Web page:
Angels sometimes strengthen and guide those who have already chosen to follow God. Many examples can be given. Abraham was blessed by an angel because he had obeyed God (Genesis 22:15-18). Similarly, an angel was with Jacob (Genesis 31:11-13).
When necessary angels can save people from death. A good example of this is the time when Peter had been arrested, and was being threatened with death, but an angel enabled him to escape from the prison. (see Acts 12:6-11).
Another example is to be found when angels saved Lot and his daughters from the destruction of Sodom: "With the coming of dawn the angels urged Lot, saying, "Hurry! Take your wife and your two daughters who are here, or you will be swept away when the city is punished". When he hesitated, the men (the two angels) grasped his hand and the hands of his wife and of his two daughters and led them safely out of the city, for the LORD was merciful to them." (Genesis 19:15-16)
Again, in the days of the prophet Ezekiel, an angel was commanded to: "Go throughout the city of Jerusalem and put a mark on the foreheads of those who grieve and lament over all the detestable things that are done in it." (Ezekiel 9:4)
So, when other angels were sent to "kill without showing pity or compassion" (vs.5), they would also be commanded not to touch anyone who has the mark. Therefore, the first angel was saving some people from the other angels, so that they would not be killed.
As these last two examples show, the angels are also sometimes commanded to destroy people.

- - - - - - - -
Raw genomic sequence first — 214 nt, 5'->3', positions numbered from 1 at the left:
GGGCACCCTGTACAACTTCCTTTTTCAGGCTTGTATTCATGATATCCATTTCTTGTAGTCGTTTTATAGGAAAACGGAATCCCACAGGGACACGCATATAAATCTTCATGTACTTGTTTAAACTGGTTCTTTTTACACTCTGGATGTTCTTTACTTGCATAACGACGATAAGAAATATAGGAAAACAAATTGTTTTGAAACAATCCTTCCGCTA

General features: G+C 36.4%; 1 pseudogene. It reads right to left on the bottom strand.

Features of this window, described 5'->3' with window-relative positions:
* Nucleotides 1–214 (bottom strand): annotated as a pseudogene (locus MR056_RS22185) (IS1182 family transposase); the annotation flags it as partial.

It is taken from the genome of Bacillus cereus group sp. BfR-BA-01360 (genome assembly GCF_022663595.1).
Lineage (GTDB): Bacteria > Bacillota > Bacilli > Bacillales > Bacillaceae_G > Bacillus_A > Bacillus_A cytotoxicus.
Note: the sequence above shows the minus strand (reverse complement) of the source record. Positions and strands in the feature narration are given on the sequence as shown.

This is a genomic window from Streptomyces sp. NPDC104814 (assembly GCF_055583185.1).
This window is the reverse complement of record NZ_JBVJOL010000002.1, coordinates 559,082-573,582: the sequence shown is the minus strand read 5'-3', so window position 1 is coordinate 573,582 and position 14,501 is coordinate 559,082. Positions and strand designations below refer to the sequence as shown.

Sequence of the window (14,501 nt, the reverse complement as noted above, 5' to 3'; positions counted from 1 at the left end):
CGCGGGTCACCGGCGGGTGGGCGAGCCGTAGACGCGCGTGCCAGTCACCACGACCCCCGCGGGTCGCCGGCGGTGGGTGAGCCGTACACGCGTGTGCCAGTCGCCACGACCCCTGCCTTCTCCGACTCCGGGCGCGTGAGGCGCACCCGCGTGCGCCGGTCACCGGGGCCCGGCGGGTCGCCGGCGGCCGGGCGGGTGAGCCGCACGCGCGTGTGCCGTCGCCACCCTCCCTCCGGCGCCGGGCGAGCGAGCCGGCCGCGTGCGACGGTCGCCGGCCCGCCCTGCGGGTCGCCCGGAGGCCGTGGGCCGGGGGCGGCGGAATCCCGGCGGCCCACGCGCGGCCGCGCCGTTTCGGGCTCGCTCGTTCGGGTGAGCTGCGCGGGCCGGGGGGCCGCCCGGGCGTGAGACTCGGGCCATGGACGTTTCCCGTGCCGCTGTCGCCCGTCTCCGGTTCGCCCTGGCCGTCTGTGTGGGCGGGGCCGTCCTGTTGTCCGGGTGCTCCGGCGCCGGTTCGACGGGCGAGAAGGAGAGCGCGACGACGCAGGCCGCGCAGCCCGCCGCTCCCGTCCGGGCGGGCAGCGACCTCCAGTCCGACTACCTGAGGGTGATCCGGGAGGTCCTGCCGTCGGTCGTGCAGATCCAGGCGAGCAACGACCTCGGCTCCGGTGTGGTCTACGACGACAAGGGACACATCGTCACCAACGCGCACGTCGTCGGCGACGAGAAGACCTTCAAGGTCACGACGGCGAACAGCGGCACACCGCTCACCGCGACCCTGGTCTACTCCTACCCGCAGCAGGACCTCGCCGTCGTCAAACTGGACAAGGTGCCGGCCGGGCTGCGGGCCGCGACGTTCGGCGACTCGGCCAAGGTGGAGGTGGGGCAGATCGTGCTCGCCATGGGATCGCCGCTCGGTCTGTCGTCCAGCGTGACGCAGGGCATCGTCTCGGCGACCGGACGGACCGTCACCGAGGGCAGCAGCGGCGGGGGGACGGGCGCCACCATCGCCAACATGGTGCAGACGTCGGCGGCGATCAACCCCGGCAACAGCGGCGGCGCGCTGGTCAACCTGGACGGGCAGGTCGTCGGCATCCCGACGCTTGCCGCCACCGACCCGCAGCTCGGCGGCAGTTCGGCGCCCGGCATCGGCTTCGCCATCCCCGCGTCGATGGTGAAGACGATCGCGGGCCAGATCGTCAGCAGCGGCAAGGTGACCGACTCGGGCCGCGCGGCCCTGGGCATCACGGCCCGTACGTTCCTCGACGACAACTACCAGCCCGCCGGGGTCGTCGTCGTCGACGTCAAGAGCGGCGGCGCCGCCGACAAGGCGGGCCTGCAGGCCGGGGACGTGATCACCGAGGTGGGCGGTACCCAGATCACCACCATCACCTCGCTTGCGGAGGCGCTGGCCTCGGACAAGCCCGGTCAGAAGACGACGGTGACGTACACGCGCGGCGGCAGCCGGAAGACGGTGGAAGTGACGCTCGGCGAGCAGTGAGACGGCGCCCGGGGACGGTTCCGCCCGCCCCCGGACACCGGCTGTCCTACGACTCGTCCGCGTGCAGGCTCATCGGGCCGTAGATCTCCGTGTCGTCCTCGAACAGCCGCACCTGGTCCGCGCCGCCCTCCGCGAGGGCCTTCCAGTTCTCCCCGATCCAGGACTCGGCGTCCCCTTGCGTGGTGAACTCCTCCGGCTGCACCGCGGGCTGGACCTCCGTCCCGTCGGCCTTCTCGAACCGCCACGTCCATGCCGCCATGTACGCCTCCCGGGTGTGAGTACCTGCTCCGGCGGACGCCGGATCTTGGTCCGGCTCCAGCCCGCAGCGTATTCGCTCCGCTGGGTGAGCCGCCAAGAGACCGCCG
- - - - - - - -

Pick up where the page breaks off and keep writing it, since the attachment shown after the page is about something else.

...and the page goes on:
In the incident mentioned above, where Lot was rescued, we read how angels destroyed a whole town. Genesis 19:13 clearly states that angels would do the destroying. But then in verse 24 it says that the LORD did the destroying. We should understand this to mean that the LORD destroyed the city by His angels.
Again when the people of Israel were released from captivity in Egypt it was an angel, or angels, which struck the Egyptians with plagues - until the king of Egypt agreed to release the Israelites.
"He unleashed against them his hot anger, his wrath, his indignation and hostility - a band of destroying angels" (Psalm 78:49)
In some older Bible versions this verse reads "a band of evil angels", which is an accurate literal translation, but the angels were only ‘evil’ in that they caused ‘evil’ — meaning disaster — to come on the Egyptians. These angels were not morally ‘evil’, but obedient servants of God, doing his will.
"When the angel stretched out his hand to destroy Jerusalem the Lord was grieved because of the calamity and said to the angel who was afflicting the people ‘Enough! Withdraw your hand’." (2 Samuel 24:16)
On a later occasion when Jerusalem was threatened by a foreign army we read: "That night the angel of the LORD went out and put to death a hundred and eighty five thousand men in the Assyrian camp." (2 Kings 19:35).
These "destroying angels" and "saving angels" are not two separate groups of angels, but rather the same angels who perform God’s work whatever it might be, depending on the orders of the day. As we have seen the "destroying angels" who struck the Egyptians were at the same time "saving angels" as far as the Israelites were concerned.
The same is true in Revelation 21:9 where an angel having had a bowl of the last plagues (which killed people, Rev. 16), is told to present the Bride of Christ - the church - a very encouraging role.
There are all kinds of traditions about ‘wicked angels’ and ‘fallen angels’ in popular legend. But in the Bible, there are no bad angels. No bad angels, without exception:
"Are not all angels ministering spirits sent to serve those who will inherit salvation?" (Hebrews 1:14)
This may surprise many readers, because ideas about ‘fallen angels’ are so popular. But the Bible never allows such ideas, because if angels can rebel against God, then God is not ‘Almighty’ as the Bible teaches.